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Monday, August 6, 2012


A couple of years ago I had the privilege to be in a Bible study with an older war veteran, lets call him Bob.  He was a resident in a retirement complex in the city in which I live.  We had completed an investigative study in John and had moved on to a study that required some prep, which involved reading some verses and answering some questions on that verse.  During the discussion on the study we followed my typical process, which consists of asking questions to expand the observations and understanding of those in the study.
If we do not stop spoon feeding people, they will never grow, in fact they loose the ability to do so.
After two or three weeks of this Bob stopped me in mid question one evening and said, "You are the teacher.  You need to stop asking questions and just tell me what I am supposed to get out of this."  After I climbed back into my chair we talked about the role of the Holy Spirit and our responsibility to interact with the Word ourselves.

In the weeks that followed I could not get that event out of my mind, still can't.  Bob has been a believer, involved in churches both in worship and in Sunday schools for somewhere around 60 - 70 years.  He has set under multiple pastors, teachers, and is currently watching several "teachers" on television.  His experience with all of those teachers and preachers was to be told what he was supposed to think about the passages they were sharing.  In his experience I was the only one that had asked him to interact with the passage and to think and exercise his gifts and to have the Spirit show him what the Word said.  When I did that, he did not know how to respond.  He had been trained over 60 - 70 years that he was supposed to be told what to believe.

Since he had not been asked to use either the gifts or leading of the Holy Spirit in his pursuit of truth, his ability to do that had atrophied.  Made me mad.  Still makes me mad.  It is spiritual malpractice, bordering on abuse to not engage people in learning to dig into the Word for themselves.  If we raised our children continually feeding them and not teaching them to feed themselves, we may have to answer to DHS, at least we would stunt their development as adults.  Equipping our kids and others that God has brought into our orbit is the role that the Spirit lays out for pastors and teachers in Ephesians 4:11 - 16, among many other places.  We are also told in Romans 12 and 1 Corinthians 12 that the purpose of the gifts we are given is to build up the body.  We will not have to answer to DHS for this but to God.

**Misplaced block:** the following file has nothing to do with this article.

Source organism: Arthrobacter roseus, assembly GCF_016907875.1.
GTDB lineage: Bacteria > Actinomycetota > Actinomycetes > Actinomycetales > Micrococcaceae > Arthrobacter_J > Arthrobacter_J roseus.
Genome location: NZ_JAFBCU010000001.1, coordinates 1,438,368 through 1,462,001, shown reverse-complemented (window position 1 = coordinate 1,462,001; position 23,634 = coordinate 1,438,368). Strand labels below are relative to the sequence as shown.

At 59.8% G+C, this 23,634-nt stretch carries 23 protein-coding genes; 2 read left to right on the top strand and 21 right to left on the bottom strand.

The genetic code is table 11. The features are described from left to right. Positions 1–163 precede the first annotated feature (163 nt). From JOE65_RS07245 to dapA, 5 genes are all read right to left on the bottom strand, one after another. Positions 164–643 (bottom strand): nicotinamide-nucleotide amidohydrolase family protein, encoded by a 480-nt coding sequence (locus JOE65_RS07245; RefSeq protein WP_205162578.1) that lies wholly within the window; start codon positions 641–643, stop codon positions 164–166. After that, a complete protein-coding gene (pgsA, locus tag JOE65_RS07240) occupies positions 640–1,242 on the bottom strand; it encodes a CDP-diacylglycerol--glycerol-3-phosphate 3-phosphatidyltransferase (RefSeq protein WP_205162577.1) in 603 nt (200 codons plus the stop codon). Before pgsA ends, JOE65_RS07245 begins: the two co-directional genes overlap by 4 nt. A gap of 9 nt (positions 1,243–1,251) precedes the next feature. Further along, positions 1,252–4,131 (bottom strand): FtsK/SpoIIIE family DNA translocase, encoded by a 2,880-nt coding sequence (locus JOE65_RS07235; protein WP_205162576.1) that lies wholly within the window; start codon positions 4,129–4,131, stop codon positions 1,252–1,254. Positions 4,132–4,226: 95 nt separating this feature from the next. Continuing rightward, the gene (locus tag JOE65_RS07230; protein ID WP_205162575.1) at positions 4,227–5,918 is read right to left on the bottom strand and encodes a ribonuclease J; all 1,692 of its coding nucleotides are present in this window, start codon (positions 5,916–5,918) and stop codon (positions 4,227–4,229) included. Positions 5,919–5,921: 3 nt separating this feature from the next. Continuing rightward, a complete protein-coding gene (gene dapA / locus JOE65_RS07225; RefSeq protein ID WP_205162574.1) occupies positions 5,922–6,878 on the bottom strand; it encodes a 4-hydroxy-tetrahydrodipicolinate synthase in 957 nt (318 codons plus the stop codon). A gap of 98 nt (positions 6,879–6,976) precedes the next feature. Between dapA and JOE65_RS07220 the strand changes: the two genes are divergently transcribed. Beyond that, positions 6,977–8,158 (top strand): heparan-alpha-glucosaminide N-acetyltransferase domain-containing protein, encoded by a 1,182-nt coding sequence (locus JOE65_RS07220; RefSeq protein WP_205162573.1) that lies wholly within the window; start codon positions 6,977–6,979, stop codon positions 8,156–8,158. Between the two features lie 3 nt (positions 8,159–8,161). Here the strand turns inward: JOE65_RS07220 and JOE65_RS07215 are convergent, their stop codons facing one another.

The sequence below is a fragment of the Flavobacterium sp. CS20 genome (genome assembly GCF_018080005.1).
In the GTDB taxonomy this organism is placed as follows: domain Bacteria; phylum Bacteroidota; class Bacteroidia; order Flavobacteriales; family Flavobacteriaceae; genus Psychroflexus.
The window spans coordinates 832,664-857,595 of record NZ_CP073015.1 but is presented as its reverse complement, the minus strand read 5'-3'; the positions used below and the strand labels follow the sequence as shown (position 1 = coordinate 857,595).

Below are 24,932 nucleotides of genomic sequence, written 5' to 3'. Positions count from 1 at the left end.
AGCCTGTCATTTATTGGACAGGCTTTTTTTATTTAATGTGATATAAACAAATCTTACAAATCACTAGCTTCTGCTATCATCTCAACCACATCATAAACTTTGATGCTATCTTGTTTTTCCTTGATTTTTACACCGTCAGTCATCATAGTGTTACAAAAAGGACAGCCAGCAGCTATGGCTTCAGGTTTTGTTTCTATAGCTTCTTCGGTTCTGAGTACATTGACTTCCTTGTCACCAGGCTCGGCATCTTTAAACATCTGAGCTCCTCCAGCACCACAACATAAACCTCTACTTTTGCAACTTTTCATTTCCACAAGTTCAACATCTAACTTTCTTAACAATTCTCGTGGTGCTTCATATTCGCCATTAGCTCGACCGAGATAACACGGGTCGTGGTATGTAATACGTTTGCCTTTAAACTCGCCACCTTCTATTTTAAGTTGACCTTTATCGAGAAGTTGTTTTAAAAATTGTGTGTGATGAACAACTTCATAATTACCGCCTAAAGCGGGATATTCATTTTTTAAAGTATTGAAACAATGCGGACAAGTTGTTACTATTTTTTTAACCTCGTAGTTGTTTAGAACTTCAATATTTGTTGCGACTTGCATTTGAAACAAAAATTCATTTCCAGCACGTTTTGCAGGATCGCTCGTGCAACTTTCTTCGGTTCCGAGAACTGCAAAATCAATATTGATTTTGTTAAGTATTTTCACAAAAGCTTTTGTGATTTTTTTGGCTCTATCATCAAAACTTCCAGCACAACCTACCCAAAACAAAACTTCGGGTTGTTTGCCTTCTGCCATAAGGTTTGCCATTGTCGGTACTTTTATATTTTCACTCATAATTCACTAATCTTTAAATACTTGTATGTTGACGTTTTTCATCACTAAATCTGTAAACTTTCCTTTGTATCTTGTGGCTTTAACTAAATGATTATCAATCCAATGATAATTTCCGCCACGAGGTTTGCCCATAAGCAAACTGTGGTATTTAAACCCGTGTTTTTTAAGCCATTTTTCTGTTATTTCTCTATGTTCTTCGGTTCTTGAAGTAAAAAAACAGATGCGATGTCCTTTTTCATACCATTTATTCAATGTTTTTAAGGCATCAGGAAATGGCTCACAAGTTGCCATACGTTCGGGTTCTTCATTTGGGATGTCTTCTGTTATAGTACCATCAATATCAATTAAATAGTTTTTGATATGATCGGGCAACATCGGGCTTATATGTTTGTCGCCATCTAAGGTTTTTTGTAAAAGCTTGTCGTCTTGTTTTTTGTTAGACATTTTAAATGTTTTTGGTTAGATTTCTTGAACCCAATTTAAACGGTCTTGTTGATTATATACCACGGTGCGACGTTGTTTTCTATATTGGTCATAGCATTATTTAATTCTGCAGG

1 comment:

  1. We Americans are carefully formed consumers, of everything - including spiritual "truth" (or not). The great majority of so-called Bible studies I've been around in the last 50 or so years were in reality Bible teaching/preaching sessions. And I will admit for nearly ten of those years I hungered and welcomed such an approach.

    But I eventually realized that there was something else, a much deeper need in my life than pablum and strained carrots. I needed meat, and that could only come from personal participation in the process - my own personal study with interaction with and obedience to the Holy Spirit (gasp!).

    The inspired writer of Hebrews (5:11-14) uses the metaphor of milk vs. solid meat. Milk is very good - for time. But that time passes with the greater need of solid food. In this context, maturity is characterized as senses trained to discern good and evil. I can't see how that can be possible without my own participation in the process and learning how to listen to the Holy Spirit, then working to work out the applications in my own life. I can not reliably build my life on someone else's convictions! I can learn from others, but Jesus is my Shepherd and wants to lead me; I need to learn His voice to build my convictions (John 10:2-5.

    What a privilege and joy it is to hear the Spirit's quiet voice, and to see others suddenly discover for themselves that God is personal, the Spirit is intensively active!

    You are raising a powerful point, Mike. I hope it creates some discussion.